Order in layer (OIL) is determined by a integer value. Lower numbers are rendered first and subsequent numbers overlay those below. This we can work with.
We’ll start with tying the OIL to the inverted Y position (as we want the order number to get lower as we move up) of our object. To this we add an offset to make sure layering is based on where the object actually “touches” the ground and not just the center of our object.

public float _offset = 0;
private SpriteRenderer _sprite;

void Start () {
	_sprite = GetComponentInChildren<SpriteRenderer>();
void Update () {
	Vector3 target = transform.position;
	Vector3 groundPos = new Vector3(target.x, target.y + _offset, target.z);
	_sprite.sortingOrder = (int) groundPos.y * -1;
Now we’re getting somewhere. But, as you might have noticed if you tried implementing this code into your own project, it only kinda works. Sometimes it does and sometimes it doesn’t. This is because, as previously mentioned, OIL is an integer. Which means that we don’t get the float value precision that we need for this to work. So, in the words of Dom Cobb, “We Need To Go Deeper”.

The only thing left in our arsenal is the distance to the camera (DTC). Therefore, we might as well use it. Seeing as our game uses an orthographic camera, moving objects closer or further away doesn’t change their size. In theory this means that, we could just set our object’s Z position to always equal the Y position and hope that the object never moves towards the camera enough to end up behind it.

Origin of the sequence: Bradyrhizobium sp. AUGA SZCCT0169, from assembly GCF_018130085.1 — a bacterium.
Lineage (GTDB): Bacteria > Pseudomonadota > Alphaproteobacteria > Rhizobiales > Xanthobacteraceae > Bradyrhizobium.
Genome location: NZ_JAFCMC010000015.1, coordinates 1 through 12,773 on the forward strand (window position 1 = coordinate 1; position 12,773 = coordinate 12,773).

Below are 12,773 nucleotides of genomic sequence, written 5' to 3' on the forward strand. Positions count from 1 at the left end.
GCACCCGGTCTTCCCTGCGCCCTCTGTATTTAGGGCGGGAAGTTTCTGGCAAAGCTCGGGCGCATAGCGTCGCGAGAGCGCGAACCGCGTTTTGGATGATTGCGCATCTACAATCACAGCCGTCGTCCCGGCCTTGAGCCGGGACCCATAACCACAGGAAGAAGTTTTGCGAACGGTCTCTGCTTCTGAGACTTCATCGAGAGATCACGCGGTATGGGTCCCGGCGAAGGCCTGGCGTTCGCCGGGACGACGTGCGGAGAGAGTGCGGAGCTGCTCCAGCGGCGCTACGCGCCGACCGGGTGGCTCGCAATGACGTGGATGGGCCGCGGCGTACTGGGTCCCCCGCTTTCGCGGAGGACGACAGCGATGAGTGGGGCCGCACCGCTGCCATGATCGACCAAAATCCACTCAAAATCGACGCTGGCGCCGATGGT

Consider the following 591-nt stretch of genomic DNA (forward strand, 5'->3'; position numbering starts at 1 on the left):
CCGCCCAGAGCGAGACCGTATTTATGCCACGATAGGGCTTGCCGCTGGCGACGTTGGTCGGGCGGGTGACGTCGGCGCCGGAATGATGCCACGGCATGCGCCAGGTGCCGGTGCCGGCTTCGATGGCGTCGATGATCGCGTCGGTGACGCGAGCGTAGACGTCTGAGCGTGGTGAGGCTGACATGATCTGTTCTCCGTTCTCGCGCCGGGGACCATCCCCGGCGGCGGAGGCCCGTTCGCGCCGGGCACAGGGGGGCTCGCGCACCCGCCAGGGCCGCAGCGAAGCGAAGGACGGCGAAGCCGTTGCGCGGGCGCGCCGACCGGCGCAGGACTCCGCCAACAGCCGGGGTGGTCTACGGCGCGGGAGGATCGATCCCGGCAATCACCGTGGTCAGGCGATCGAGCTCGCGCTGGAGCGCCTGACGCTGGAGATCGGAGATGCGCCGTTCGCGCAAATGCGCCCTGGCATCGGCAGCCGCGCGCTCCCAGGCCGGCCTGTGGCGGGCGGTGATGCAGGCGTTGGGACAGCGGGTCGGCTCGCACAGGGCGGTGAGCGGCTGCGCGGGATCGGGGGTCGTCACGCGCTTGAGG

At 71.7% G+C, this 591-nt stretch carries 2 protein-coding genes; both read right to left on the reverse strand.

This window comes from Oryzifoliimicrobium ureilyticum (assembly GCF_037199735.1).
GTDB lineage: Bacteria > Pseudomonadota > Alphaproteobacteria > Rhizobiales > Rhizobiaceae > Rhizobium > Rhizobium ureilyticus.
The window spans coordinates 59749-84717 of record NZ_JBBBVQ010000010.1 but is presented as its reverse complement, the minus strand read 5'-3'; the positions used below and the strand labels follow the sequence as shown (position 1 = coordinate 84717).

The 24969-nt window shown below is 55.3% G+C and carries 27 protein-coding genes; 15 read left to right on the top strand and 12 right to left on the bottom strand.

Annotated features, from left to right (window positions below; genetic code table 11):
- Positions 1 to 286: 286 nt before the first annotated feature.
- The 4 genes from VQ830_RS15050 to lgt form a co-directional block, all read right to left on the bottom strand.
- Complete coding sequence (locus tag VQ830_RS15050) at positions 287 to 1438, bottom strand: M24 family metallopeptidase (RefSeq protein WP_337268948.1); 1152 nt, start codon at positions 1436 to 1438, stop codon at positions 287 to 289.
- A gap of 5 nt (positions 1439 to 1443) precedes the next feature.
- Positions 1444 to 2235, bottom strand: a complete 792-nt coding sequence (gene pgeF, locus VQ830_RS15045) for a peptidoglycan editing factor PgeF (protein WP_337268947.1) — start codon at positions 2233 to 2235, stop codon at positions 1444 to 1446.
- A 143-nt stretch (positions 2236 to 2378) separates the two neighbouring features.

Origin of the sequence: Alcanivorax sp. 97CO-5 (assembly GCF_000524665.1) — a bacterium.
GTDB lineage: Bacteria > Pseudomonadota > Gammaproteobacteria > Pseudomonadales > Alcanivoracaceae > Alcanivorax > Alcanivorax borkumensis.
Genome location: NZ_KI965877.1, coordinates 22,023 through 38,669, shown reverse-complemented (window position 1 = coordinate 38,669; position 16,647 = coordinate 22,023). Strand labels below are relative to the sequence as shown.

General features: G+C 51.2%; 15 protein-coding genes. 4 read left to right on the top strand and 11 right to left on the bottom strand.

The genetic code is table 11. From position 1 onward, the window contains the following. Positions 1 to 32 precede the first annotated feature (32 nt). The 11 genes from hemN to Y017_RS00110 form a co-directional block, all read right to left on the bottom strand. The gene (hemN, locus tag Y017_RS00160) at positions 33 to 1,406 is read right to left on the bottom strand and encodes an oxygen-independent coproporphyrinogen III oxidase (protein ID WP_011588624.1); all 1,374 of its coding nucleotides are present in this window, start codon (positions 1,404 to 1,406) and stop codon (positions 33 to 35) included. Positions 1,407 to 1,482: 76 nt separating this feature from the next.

However, ignoring the fact that this is simply just bad code design, this would also mean that the object might move away from any potential light sources. As we knew that we’d want to take advantage of Unity’s lighting system this was a no-go.

What I ended up doing was taking the ground Y position value (a float) and adding the sorting order value (which was previously set to be the negated floor value of the ground Y position value). This effectively left me with just the decimal point value of the ground Y position value. For good measure I multiplied this by the arbitrary value of “0.0001” before applying it to the Z position of my object. This is to insure that the object moves as little as possible on the Z axis.

void Update () {
	Vector3 target = transform.position;
	Vector3 groundPos = new Vector3(target.x, target.y + _offset, target.z);
	_sprite.sortingOrder = (int) groundPos.y * -1;
	transform.position = new Vector3(target.x, target.y, (( groundPos.y + _sprite.sortingOrder) * 0.0001f));
dynamic layering in action And voilà!
There you have it. It might not be pretty, but it works.
I have of course added more functionality to this system to handle things like Brad’s gun and projectiles as well as making a version of the script that only runs the logic in the Start() function. This static version is what is used on things that will never move (i.e. benches and buildings). But these are all things that I’m pretty sure you can figure out on your own :)